Macro Macchiato: Diversity, and a Grand Tour
It’s been a busy few months at Shipping Strategy. At home we have been working on delivering the data crunching and analysis deliverables for a project we find very exciting, viz. the Diversity Study Group (www.diversitystudygroup.com). We have been working with Halcyon Recruitment Ltd’s MD, Heidi Heseltine on this project.
“DSG” as we have come to know it aims to promote best practice in HR diversity policies and strategies. It’s a membership association in effect, within which ship owners, managers and commodity traders can benchmark their diversity policies against their peer group and gain insights via employee surveys into how their colleagues perceive corporate support for different nationalities and ethnicities, gender identification and sexuality, physical ability or disability. Companies over a certain size in the UK must have a diversity policy, and that includes maritime and trading companies.
DSG will officially launch at this year’s London International Shipping Week in September. If this project is of interest, please contact DSG directly. Here are their contact details:
Diversity Study Group 90 Long Acre, London, UK, WC2E 9RZ T: +44 (0) 3746 3760 E: email@example.com
Meanwhile, I am on the last leg of a Grand Tour that has taken me around some of the shipping capitals of Europe in the last three months: to Oslo, Copenhagen, Hamburg, Rotterdam, Antwerp, Marseille, Monaco, Athens and, after a diversion to New York last week, my Grand Tour finishes up this week at Maritime Week Gibraltar where this Tuesday I am giving the keynote address on “Shipping: an Industry in Transition.”
I’m pleased to say that, after one of the coolest and wettest springs I’ve ever known across Europe (I have been rained on everywhere), there is proper summer sunshine in Gibraltar. As a leading bunkering location at the mouth of the Mediterranean, Gibraltar has a unique physical location and of course an unusual political situation, being run by the British since its capture in 1704. But it offers a wide variety of industrial and service sector maritime products and I’m glad to see how lively the week is shaping up to be.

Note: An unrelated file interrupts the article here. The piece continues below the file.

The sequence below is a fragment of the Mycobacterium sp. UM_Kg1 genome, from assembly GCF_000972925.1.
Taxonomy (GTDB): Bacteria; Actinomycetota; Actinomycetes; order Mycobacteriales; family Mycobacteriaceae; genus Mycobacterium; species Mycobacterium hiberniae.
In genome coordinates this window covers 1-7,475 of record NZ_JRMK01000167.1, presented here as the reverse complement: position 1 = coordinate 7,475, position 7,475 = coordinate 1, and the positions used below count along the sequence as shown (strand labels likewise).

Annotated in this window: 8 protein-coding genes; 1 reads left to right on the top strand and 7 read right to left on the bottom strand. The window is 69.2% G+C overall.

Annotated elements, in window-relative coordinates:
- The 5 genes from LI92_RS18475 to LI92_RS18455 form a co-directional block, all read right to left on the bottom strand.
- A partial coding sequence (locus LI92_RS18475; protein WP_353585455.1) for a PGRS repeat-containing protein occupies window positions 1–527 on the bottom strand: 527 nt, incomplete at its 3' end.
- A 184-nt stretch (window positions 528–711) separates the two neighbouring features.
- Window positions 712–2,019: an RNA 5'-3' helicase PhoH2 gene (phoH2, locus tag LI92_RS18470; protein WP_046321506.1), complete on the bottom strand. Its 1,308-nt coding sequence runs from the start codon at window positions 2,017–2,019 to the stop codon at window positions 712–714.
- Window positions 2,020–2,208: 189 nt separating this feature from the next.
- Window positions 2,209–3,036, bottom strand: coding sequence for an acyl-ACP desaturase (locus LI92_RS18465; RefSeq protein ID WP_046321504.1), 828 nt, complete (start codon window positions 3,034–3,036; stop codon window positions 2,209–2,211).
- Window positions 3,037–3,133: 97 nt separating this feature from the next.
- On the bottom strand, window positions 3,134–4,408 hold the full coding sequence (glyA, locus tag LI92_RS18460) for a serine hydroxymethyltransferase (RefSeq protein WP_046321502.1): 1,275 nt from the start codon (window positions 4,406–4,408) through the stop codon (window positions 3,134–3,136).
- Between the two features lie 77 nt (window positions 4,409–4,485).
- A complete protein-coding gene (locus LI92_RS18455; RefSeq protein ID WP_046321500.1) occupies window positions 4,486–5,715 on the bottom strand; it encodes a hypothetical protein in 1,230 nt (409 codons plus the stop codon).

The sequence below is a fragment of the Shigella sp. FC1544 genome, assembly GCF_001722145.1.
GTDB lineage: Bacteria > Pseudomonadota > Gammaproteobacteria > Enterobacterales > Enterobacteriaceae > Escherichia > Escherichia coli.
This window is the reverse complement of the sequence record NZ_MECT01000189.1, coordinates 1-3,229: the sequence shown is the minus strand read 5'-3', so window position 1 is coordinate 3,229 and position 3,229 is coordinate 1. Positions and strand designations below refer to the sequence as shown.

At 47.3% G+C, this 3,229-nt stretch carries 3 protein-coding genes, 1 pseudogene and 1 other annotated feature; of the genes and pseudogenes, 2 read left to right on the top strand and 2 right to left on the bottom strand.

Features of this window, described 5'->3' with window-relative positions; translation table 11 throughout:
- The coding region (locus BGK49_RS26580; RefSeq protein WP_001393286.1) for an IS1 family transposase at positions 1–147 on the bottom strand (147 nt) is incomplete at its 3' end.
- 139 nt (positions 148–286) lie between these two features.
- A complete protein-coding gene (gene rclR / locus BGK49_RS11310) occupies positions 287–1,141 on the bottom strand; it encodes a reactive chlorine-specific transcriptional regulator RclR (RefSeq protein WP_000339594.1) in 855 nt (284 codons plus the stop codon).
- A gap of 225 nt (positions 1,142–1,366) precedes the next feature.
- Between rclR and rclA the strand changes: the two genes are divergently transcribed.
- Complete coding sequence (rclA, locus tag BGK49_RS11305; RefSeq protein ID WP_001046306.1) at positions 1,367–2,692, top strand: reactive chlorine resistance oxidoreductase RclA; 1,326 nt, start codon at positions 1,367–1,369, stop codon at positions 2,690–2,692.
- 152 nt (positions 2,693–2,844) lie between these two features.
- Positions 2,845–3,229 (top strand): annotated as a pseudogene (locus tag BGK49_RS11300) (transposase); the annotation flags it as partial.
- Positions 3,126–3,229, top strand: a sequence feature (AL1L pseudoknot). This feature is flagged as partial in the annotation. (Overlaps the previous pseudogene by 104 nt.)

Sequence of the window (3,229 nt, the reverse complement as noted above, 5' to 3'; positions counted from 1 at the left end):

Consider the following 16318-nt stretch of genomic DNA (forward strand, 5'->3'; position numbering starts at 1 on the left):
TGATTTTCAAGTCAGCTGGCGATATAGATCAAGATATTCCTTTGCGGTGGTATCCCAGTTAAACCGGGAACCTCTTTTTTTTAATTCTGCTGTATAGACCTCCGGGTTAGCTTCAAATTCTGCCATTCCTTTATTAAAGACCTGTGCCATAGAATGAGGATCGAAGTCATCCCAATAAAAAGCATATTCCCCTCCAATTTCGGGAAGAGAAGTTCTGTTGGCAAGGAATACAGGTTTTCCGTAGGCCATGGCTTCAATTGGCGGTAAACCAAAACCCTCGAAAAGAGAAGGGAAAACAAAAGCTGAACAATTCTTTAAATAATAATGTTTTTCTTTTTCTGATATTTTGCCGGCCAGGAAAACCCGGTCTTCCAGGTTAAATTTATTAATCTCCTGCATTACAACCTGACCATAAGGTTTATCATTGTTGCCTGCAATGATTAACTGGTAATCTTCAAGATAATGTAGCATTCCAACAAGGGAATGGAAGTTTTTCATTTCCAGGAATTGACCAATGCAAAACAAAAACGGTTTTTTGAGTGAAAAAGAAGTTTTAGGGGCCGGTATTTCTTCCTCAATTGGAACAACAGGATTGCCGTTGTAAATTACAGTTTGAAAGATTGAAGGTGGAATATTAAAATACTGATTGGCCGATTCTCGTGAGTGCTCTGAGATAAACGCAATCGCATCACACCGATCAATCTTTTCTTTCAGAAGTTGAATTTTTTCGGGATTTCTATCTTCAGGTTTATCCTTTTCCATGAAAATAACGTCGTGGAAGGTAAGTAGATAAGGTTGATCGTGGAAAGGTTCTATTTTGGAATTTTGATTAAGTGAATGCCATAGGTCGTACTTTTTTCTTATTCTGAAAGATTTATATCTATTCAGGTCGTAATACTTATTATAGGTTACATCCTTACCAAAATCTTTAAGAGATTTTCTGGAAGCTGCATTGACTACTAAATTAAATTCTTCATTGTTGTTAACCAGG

I wrote last week about the five kinds of risk in the shipping industry. All of these can be thought of as tiers of transition. To remind you, or if you didn’t see last week’s Macro Macchiato, here’s some bullet points with examples.
The five tiers of transition
Geopolitical: Belt & Road Initiative, Trade Wars, Middle East
Technological: Industry 4.0 and shipping
Regulatory: Marpol Annex VI, ballast water, engine efficiency, Hong Kong Convention,
Financial: Changing capital markets and corporatisation of ship ownership
Commercial: Changing freight markets
The last of these is of course the one we are all most interested in. Oil freight markets (as measured by the Baltic Exchange) have been markedly less volatile as well as less remunerative since the global financial crisis, despite the world consuming over 100 Mn bpd of oil now, up 10 Mn bpd in ten years. On the same measure, dry bulk freight markets have been more volatile, with shorter cycles. And container earnings in the ten years since 2008 have been half what they were in the ten years before 2008. Why are the different sectors diverging in their behaviour when they are faced with the same risks and transitions? I don’t know the answer to that yet, but I can now look forward to a summer of thinking about it.
The Take Away
There is no doubt that the world is a more changeable and unpredictable place than it was before the global financial crisis. Shipping has not been left unaffected by changes to society, politics, technology, finance and economics. What bothers me, intrigues me, is why the outturn should be different for dry cargo, tankers, and containers. If you have any ideas, please do get in touch. Meanwhile, I will be in my deckchair, sipping a long drink, and having a good long think. I will keep you abreast of any conclusions I may draw.